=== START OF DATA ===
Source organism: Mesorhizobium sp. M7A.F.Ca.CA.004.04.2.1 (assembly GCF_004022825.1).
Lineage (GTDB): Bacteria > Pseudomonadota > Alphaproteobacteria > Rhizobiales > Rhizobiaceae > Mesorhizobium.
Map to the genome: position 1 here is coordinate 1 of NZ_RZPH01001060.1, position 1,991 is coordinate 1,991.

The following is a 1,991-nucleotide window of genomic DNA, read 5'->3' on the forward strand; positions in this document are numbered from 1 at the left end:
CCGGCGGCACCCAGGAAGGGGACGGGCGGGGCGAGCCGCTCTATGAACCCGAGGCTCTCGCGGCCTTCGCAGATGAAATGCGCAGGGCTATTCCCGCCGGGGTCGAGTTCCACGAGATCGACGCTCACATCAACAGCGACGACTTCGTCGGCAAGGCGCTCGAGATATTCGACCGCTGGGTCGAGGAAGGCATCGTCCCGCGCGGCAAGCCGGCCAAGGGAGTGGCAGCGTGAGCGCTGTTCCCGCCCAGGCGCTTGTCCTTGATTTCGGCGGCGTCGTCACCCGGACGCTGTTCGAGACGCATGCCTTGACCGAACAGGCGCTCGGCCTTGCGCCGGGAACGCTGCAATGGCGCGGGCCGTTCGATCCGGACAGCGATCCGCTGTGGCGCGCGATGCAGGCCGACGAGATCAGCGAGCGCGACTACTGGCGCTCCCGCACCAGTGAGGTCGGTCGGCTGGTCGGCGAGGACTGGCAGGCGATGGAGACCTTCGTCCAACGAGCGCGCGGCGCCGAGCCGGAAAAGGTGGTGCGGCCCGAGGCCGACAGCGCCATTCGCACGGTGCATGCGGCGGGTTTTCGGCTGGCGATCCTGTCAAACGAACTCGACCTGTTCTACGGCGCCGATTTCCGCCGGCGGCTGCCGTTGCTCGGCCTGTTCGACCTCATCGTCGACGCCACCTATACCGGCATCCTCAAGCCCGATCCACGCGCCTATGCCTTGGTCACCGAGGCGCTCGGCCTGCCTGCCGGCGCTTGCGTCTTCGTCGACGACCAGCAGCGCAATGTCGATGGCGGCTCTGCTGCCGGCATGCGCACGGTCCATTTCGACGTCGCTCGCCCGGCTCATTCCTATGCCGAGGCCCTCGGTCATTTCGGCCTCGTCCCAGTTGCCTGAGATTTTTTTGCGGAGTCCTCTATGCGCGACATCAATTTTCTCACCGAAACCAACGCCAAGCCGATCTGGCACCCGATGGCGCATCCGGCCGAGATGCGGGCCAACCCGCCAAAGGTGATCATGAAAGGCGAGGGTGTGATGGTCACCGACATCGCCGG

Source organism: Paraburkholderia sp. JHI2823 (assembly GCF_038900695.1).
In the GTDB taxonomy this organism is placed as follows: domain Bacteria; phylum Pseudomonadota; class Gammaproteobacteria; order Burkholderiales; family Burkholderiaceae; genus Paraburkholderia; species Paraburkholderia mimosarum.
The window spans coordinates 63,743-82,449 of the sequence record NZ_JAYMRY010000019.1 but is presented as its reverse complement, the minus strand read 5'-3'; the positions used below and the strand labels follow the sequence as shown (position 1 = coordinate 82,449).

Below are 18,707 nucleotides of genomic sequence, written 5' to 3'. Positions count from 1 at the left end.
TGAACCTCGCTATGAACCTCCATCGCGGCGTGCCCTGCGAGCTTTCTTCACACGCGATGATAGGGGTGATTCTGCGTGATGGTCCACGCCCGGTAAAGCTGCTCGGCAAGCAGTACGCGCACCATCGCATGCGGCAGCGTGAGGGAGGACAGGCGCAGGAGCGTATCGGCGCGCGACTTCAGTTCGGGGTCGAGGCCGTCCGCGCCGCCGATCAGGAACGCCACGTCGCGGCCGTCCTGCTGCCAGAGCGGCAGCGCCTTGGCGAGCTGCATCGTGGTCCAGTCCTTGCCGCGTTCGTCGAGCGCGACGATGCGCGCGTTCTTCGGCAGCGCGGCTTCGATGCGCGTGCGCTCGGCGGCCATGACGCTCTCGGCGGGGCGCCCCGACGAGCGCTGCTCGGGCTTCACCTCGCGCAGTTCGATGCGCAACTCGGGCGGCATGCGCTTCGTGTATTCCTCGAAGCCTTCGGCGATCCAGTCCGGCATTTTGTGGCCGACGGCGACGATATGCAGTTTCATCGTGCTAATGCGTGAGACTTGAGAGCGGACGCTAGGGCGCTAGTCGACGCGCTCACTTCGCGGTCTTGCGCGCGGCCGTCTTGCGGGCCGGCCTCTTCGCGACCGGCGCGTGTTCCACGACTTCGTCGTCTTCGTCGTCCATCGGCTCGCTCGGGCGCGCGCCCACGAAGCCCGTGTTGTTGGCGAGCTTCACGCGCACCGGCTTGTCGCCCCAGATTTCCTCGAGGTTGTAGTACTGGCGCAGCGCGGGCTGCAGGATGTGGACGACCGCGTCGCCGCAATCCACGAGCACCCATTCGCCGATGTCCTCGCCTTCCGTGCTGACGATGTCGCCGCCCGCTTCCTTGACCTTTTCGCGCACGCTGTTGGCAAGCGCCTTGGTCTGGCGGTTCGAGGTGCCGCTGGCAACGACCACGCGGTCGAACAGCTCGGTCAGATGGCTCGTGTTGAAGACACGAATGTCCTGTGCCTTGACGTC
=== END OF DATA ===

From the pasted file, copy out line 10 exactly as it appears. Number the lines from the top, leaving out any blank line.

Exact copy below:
TGAACCTCGCTATGAACCTCCATCGCGGCGTGCCCTGCGAGCTTTCTTCACACGCGATGATAGGGGTGATTCTGCGTGATGGTCCACGCCCGGTAAAGCTGCTCGGCAAGCAGTACGCGCACCATCGCATGCGGCAGCGTGAGGGAGGACAGGCGCAGGAGCGTATCGGCGCGCGACTTCAGTTCGGGGTCGAGGCCGTCCGCGCCGCCGATCAGGAACGCCACGTCGCGGCCGTCCTGCTGCCAGAGCGGCAGCGCCTTGGCGAGCTGCATCGTGGTCCAGTCCTTGCCGCGTTCGTCGAGCGCGACGATGCGCGCGTTCTTCGGCAGCGCGGCTTCGATGCGCGTGCGCTCGGCGGCCATGACGCTCTCGGCGGGGCGCCCCGACGAGCGCTGCTCGGGCTTCACCTCGCGCAGTTCGATGCGCAACTCGGGCGGCATGCGCTTCGTGTATTCCTCGAAGCCTTCGGCGATCCAGTCCGGCATTTTGTGGCCGACGGCGACGATATGCAGTTTCATCGTGCTAATGCGTGAGACTTGAGAGCGGACGCTAGGGCGCTAGTCGACGCGCTCACTTCGCGGTCTTGCGCGCGGCCGTCTTGCGGGCCGGCCTCTTCGCGACCGGCGCGTGTTCCACGACTTCGTCGTCTTCGTCGTCCATCGGCTCGCTCGGGCGCGCGCCCACGAAGCCCGTGTTGTTGGCGAGCTTCACGCGCACCGGCTTGTCGCCCCAGATTTCCTCGAGGTTGTAGTACTGGCGCAGCGCGGGCTGCAGGATGTGGACGACCGCGTCGCCGCAATCCACGAGCACCCATTCGCCGATGTCCTCGCCTTCCGTGCTGACGATGTCGCCGCCCGCTTCCTTGACCTTTTCGCGCACGCTGTTGGCAAGCGCCTTGGTCTGGCGGTTCGAGGTGCCGCTGGCAACGACCACGCGGTCGAACAGCTCGGTCAGATGGCTCGTGTTGAAGACACGAATGTCCTGTGCCTTGACGTC